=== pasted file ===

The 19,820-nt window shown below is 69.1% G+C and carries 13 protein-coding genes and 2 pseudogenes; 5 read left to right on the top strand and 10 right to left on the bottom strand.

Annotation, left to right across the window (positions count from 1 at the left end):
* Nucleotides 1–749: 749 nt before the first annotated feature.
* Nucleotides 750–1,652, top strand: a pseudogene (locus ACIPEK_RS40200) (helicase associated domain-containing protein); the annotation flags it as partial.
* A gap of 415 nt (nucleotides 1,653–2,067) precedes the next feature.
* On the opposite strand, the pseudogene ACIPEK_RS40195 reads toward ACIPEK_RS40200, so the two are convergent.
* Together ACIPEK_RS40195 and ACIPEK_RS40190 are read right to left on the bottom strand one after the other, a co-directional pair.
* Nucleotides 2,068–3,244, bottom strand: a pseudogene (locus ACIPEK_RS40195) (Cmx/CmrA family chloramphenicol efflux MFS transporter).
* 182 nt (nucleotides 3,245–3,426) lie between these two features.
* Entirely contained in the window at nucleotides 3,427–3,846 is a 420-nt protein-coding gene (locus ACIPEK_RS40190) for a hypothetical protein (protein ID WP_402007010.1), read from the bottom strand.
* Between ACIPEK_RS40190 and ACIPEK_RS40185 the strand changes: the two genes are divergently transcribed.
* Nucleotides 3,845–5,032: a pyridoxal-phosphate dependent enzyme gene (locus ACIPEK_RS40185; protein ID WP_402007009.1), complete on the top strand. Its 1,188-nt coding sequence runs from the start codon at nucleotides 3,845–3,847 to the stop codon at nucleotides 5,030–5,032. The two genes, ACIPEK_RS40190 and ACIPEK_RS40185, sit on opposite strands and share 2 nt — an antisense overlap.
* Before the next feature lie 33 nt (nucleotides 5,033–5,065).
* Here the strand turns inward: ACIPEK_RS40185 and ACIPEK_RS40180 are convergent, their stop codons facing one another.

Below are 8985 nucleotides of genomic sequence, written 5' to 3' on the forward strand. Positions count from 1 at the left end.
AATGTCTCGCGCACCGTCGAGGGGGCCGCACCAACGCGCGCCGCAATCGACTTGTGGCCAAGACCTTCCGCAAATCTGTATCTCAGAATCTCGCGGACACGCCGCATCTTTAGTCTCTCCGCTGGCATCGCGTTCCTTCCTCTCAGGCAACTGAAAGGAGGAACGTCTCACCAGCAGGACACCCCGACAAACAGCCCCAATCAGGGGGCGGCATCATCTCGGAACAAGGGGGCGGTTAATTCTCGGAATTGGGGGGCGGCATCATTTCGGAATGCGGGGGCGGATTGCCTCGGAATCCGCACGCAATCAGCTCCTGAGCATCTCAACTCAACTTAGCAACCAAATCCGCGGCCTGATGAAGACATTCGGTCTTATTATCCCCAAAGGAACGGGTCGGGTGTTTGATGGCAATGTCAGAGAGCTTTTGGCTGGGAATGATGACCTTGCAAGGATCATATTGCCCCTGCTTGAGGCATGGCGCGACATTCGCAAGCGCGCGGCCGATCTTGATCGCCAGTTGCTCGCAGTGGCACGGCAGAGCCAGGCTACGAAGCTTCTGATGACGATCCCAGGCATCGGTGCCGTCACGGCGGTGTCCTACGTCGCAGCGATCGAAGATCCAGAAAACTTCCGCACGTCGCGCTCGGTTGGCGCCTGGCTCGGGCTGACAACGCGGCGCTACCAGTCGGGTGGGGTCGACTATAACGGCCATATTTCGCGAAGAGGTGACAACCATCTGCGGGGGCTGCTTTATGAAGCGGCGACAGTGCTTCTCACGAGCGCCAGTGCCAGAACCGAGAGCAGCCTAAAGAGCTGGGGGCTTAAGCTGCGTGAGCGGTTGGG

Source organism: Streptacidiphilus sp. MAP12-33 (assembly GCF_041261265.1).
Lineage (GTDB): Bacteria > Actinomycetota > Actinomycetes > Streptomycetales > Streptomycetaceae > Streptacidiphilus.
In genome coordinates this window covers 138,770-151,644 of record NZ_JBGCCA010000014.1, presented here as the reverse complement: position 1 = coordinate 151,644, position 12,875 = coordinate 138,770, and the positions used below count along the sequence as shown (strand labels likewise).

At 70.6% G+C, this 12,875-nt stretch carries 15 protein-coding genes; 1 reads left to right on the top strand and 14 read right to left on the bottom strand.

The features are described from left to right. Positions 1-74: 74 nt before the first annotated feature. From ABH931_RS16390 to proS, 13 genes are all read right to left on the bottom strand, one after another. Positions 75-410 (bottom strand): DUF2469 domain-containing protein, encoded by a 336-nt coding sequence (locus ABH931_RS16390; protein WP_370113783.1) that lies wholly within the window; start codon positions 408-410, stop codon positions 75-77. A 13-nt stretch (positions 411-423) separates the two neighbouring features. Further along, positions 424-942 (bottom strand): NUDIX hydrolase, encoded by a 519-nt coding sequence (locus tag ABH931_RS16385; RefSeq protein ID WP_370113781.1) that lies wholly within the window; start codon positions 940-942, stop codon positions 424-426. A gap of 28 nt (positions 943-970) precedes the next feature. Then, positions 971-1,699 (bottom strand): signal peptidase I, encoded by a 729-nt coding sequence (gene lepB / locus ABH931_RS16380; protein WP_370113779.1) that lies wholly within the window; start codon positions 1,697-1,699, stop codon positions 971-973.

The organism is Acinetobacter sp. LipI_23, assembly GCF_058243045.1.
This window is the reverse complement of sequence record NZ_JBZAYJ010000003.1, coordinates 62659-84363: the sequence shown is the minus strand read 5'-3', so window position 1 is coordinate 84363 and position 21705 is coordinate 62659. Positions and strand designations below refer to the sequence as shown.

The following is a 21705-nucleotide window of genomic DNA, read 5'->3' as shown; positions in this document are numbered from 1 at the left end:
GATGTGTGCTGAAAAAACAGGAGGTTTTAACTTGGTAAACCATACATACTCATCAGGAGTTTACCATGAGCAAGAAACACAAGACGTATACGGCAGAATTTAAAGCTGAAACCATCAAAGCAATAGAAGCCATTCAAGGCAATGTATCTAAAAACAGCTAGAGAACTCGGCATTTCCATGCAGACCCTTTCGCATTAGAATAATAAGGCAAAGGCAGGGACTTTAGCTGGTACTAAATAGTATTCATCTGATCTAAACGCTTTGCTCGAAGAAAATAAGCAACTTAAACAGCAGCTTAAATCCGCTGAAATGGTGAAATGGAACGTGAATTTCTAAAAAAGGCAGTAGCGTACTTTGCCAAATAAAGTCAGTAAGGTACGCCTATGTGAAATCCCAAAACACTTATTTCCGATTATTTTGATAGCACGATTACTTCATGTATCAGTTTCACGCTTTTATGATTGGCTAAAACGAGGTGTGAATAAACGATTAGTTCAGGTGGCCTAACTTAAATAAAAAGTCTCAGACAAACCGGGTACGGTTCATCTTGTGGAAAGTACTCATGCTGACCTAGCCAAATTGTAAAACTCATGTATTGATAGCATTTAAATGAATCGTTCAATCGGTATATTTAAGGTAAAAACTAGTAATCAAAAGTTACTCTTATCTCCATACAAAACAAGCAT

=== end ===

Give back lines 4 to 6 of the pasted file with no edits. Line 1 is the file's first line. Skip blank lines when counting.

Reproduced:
* Nucleotides 750–1,652, top strand: a pseudogene (locus ACIPEK_RS40200) (helicase associated domain-containing protein); the annotation flags it as partial.
* A gap of 415 nt (nucleotides 1,653–2,067) precedes the next feature.
* On the opposite strand, the pseudogene ACIPEK_RS40195 reads toward ACIPEK_RS40200, so the two are convergent.